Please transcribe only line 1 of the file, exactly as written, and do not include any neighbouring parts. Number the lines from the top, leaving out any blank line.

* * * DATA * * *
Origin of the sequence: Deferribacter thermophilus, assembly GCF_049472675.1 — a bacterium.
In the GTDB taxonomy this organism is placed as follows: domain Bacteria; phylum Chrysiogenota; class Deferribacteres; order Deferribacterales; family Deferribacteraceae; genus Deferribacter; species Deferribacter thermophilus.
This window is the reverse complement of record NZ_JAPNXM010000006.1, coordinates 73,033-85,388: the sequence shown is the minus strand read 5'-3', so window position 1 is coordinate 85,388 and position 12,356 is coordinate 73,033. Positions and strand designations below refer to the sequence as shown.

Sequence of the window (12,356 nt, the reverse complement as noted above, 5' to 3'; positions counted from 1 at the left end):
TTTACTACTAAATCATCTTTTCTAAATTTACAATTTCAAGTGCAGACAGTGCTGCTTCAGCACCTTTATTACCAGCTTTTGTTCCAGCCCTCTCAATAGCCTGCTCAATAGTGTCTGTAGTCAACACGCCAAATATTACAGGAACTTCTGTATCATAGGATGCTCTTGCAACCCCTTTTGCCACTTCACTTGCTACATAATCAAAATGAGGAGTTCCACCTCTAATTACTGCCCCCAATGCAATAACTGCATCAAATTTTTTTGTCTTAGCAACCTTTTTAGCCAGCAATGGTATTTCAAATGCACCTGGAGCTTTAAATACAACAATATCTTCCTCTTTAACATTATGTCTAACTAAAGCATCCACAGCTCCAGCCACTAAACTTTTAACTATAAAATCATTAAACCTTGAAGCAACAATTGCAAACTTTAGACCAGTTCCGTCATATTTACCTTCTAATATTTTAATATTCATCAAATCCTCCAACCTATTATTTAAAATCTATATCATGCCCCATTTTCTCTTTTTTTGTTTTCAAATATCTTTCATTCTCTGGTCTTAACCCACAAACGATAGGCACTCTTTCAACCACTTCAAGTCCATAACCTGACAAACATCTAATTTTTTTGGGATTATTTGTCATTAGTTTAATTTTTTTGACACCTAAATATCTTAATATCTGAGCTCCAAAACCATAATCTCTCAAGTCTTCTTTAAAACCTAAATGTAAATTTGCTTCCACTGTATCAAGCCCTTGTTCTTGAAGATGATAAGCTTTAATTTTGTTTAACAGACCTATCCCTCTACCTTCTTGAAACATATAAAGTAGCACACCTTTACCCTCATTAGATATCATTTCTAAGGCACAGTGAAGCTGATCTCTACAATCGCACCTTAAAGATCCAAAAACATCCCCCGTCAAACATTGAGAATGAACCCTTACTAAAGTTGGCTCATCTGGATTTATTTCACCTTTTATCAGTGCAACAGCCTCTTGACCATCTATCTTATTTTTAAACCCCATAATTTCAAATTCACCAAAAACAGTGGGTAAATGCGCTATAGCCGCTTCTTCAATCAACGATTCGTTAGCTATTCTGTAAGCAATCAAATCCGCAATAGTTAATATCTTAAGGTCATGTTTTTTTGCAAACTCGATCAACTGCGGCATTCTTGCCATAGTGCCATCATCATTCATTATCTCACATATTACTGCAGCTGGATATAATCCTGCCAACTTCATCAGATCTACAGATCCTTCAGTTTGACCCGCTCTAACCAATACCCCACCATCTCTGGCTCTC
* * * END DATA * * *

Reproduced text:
Origin of the sequence: Deferribacter thermophilus, assembly GCF_049472675.1 — a bacterium.